There also are other subscription plans. For those who don't want the entire suite, Adobe offers subscriptions to individual programs. The shift to subscription pricing has been gradually spreading across the computing industry as the Internet has simplified software distribution. Early pioneers such as Red Hat argued that customers are better off with a steady stream of payments that gets them a steady stream of updates. Now subscription pricing is spreading to software such as Google Apps, Evernote, and Dropbox that are inextricably linked with online services. The shift is aided by pay-as-you-go infrastructure such as Amazon Web Services that lets companies use and pay for only as much computing power as they need. Some people just do not like subscription pricing, and they'll have to make do with CS6, which Adobe will continue to sell, or with rival products.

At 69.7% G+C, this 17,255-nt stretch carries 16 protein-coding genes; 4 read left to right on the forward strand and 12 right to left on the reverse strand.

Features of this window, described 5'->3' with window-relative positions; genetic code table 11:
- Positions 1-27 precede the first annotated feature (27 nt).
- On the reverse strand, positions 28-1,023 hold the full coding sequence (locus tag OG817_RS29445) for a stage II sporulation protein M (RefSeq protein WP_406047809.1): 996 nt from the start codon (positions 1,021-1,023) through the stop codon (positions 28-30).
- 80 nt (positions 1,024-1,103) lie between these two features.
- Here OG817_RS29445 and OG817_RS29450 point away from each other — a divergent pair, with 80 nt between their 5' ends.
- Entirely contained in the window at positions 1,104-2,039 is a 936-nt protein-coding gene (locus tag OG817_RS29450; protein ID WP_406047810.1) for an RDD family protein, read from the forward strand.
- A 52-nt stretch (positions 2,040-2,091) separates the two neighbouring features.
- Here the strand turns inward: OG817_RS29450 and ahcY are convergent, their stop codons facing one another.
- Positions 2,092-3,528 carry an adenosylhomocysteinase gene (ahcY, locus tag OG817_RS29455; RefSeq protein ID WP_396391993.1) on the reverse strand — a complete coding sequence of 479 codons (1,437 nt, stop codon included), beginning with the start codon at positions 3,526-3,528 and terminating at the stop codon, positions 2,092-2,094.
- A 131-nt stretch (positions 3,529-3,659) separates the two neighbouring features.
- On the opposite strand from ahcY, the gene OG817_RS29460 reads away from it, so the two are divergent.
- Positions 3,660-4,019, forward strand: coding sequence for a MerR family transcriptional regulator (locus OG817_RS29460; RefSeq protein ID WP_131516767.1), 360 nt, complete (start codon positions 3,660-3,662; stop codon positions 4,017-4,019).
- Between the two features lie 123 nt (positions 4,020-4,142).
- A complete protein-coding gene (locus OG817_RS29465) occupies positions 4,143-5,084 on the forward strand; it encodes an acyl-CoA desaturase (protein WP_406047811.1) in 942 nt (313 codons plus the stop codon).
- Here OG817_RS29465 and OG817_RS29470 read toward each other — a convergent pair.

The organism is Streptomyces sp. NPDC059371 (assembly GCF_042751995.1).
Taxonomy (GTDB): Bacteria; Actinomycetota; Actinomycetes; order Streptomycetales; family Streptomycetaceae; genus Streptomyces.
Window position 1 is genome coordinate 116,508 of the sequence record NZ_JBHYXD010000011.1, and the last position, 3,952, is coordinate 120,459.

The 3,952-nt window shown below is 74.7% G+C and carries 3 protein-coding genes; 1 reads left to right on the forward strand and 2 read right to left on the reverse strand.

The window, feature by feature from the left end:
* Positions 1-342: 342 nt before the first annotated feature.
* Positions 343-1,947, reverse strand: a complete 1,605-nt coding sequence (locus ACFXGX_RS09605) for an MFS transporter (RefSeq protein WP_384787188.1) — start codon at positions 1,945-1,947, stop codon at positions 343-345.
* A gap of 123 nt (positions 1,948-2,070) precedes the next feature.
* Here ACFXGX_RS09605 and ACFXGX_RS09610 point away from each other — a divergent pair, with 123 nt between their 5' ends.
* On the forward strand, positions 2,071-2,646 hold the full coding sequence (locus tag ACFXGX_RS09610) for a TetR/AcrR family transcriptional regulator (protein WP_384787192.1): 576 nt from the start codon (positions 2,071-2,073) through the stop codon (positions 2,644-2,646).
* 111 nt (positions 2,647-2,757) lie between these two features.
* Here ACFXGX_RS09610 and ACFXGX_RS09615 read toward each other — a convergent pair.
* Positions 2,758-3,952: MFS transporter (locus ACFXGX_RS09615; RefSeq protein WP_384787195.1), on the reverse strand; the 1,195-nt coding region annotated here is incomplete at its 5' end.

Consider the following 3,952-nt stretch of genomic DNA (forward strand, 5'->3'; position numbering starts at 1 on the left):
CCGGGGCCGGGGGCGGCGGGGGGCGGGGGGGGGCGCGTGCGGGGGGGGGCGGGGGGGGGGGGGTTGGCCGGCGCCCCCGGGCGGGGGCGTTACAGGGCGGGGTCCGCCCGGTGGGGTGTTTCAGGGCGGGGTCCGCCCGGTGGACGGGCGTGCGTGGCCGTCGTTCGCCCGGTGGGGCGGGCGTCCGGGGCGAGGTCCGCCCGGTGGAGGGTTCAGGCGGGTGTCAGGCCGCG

Search for: As of , nearly all Adobe professional software is now available only through a Creative Cloud subscription. They are now available only as part of a paid Creative Cloud subscription. How to get applications such as Photoshop Between and , some Adobe professional applications were available by both subscription and perpetual licenses. This led to confusion about which version to get, especially as Adobe began to hide the perpetual license options. After CS6 went off the retail market in , the choice became clear only because all Adobe pro applications became available exclusively by subscription. Photoshop The king of Adobe software is, of course, Adobe Photoshop. If you use Photoshop for business reasons this is probably going to be one of the smallest business expenses you have. The relatively low cost of the Photography Plan subscriptions means that many of the objections to it are not economic.